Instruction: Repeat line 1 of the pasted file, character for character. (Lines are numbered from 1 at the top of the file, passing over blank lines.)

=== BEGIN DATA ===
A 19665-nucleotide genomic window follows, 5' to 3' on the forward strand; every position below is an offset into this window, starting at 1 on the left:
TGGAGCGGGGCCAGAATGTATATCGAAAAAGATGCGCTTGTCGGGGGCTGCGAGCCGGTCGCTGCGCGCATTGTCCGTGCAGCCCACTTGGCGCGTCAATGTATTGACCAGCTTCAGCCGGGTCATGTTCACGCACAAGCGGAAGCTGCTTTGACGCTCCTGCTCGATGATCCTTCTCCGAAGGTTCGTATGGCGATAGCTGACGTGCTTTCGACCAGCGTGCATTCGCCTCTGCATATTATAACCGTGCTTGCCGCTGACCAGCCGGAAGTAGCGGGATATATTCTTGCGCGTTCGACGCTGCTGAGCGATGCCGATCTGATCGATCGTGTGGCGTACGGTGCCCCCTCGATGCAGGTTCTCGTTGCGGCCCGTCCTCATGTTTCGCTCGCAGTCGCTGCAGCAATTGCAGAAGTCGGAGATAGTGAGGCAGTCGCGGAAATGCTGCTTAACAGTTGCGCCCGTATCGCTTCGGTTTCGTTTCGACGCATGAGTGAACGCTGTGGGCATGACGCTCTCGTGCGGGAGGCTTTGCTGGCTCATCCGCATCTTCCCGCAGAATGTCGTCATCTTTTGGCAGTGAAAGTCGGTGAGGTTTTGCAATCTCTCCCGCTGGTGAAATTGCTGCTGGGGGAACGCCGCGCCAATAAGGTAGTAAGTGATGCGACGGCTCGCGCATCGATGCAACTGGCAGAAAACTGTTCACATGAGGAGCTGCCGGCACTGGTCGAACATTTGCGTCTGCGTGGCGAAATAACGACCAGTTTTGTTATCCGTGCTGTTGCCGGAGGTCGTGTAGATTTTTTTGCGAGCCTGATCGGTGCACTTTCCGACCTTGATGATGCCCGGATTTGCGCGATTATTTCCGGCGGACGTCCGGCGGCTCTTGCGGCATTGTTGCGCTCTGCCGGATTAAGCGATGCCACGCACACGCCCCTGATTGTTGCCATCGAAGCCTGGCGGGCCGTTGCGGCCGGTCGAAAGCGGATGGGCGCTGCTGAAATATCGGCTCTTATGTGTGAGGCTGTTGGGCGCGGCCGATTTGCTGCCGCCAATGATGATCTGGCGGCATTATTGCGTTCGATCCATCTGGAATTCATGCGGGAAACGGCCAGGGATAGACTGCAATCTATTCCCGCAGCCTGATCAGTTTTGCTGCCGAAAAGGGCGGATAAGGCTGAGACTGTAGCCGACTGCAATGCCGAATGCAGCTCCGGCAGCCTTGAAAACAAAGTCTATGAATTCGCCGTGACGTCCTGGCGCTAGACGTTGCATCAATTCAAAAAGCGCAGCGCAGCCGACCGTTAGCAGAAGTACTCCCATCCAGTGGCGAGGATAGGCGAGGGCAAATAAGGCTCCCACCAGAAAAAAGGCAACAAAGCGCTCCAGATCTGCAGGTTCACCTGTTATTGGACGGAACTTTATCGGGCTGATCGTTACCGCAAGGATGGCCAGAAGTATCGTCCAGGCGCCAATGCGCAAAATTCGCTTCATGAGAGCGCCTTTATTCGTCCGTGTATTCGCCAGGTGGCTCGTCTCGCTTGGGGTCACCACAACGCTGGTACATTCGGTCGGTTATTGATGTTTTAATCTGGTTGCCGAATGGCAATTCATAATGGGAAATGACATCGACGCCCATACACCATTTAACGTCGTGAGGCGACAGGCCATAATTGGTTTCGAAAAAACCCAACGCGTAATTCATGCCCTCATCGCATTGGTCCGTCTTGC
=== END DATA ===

A 19665-nucleotide genomic window follows, 5' to 3' on the forward strand; every position below is an offset into this window, starting at 1 on the left: